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The SEC is seeking review of a ruling that throws “Cloud” over enforcement

The SEC is seeking review of a ruling that throws “Cloud” over enforcement

The Securities and Exchange Commission asked the entire Fifth Circuit to review a decision that found the agency’s administrative procedures unconstitutional, claiming that the ruling created uncertainty about federal agencies’ use of internal judges to hear cases.

In May, a split panel of the U.S. Court of Appeals for the Fifth Circuit dropped an SEC decision to hedge fund manager George Jarkesy Jr. committed securities fraud. The panel found in part that restrictions on removing SEC administrative court judges violated the division of power only for a reason.

The ruling is in conflict with a ruling from the ninth circuit from 2021, Decker Coal v. Pehringer, which maintained the same removal restrictions for administrative court judges in the Ministry of Labor, the SEC wrote in a petition on Friday. The 2-1 decision calls into question decisions from the SEC and other agencies, the commission said when requesting a banc review.

“The majority’s decision thus makes uncertain how the commission can proceed with custody if it were to use an ALJ” and “throws a cloud of uncertainty over the judgments of all independent agencies using ALJs,” the petition states.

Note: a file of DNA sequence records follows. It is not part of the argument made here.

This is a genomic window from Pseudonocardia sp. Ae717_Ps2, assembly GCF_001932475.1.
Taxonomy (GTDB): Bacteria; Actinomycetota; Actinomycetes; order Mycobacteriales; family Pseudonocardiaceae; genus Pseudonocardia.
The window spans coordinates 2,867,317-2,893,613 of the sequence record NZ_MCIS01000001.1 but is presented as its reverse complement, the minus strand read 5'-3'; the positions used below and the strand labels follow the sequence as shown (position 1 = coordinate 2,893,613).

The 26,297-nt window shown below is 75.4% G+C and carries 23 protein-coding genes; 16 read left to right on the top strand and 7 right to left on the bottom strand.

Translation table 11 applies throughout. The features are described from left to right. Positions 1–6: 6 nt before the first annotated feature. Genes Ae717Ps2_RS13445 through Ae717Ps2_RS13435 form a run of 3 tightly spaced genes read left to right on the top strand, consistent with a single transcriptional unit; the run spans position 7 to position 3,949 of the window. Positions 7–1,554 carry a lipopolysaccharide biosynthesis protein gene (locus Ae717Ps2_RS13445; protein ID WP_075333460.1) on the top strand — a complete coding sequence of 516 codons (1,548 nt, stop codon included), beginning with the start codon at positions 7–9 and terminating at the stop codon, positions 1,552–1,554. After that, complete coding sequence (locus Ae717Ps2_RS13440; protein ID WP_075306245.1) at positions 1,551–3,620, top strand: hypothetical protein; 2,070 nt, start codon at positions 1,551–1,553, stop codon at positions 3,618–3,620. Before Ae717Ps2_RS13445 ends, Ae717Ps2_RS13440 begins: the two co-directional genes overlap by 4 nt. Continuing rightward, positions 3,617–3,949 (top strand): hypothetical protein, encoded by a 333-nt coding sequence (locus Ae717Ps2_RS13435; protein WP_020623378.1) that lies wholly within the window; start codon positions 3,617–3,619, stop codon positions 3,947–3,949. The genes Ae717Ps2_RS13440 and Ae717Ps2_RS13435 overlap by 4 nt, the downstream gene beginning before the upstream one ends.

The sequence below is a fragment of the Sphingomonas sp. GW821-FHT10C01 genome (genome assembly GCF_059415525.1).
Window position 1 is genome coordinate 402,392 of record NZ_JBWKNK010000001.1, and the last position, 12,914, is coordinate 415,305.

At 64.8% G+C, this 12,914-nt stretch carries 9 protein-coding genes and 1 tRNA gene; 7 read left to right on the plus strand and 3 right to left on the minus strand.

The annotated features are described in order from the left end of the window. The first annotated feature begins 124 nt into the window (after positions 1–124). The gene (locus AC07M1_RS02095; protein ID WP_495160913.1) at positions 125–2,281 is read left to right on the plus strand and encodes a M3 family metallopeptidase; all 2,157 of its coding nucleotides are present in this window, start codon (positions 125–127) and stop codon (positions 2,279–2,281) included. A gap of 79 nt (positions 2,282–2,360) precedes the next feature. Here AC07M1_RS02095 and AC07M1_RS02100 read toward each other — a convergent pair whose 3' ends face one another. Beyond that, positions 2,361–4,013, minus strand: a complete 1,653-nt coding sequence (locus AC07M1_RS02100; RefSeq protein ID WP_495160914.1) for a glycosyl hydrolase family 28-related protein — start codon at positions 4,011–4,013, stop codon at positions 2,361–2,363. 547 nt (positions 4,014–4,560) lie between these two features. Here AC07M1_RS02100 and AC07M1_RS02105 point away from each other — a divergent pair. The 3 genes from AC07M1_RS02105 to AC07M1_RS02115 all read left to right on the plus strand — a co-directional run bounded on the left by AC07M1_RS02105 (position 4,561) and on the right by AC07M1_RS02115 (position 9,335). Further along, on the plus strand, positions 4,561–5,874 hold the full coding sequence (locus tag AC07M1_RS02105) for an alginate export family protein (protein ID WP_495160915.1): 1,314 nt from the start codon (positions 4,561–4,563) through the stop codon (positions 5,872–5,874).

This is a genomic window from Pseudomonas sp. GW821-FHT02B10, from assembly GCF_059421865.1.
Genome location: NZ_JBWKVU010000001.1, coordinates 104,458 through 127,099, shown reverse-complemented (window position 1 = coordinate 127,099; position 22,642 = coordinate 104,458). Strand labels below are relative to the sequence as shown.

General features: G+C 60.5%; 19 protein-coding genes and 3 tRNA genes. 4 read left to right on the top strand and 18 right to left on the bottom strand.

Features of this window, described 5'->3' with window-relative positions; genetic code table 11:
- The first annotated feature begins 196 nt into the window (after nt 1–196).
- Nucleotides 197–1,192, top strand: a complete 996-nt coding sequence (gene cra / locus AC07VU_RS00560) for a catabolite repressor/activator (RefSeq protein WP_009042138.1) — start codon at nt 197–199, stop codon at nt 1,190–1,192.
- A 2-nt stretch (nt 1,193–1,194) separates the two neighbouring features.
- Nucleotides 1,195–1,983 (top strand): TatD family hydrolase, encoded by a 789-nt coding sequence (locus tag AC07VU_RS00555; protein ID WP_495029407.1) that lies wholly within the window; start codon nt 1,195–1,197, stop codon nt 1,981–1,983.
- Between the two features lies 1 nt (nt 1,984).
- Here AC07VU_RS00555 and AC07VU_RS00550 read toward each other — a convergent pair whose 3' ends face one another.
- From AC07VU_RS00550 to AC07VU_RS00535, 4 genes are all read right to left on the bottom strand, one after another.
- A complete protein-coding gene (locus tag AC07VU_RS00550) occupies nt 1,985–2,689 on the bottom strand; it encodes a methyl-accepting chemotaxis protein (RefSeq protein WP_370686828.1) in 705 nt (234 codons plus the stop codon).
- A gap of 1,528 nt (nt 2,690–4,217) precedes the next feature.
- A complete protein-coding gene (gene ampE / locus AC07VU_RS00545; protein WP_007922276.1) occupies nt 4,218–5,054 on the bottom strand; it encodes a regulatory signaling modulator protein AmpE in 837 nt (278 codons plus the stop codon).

Jarkesy and his consulting firm, Patriot28 LLC, established two hedge funds with around $ 24 million in assets. Following an internal enforcement case, the SEC ruled that Jarkesy violated securities laws by misrepresenting how the funds were managed, audited and valued.

The Fifth Circuit panel also held that the proceeding violated Jarkesy’s seventh amendment to a jury trial. In addition, it said that the SEC’s decision to initiate administrative proceedings, instead of filing a lawsuit in the district court, was an unconstitutional exercise of legislative authority.

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The seventh amendment does not apply because securities laws are “public rights” that can be decided by an administrative court, the SEC said in Friday’s petition.

It has always been understood that officials in the executive branch “decide which violations to prosecute, what penalties to apply for, and in which forum to proceed” when enforcing laws, the SEC said.

“Although these tax decisions may affect whether a party receives[s] “Certain legal processes, they are executive, not legislative, actions,” the SEC said.

S. Michael McColloch and Karen Cook represent Jarkesy and Patriot28.

The case is Jarkesy v. SEC, 5th Cir., No. 20-61007, accompanying petition filed 7/1/22.

—With the assistance of Jennifer Bennett.

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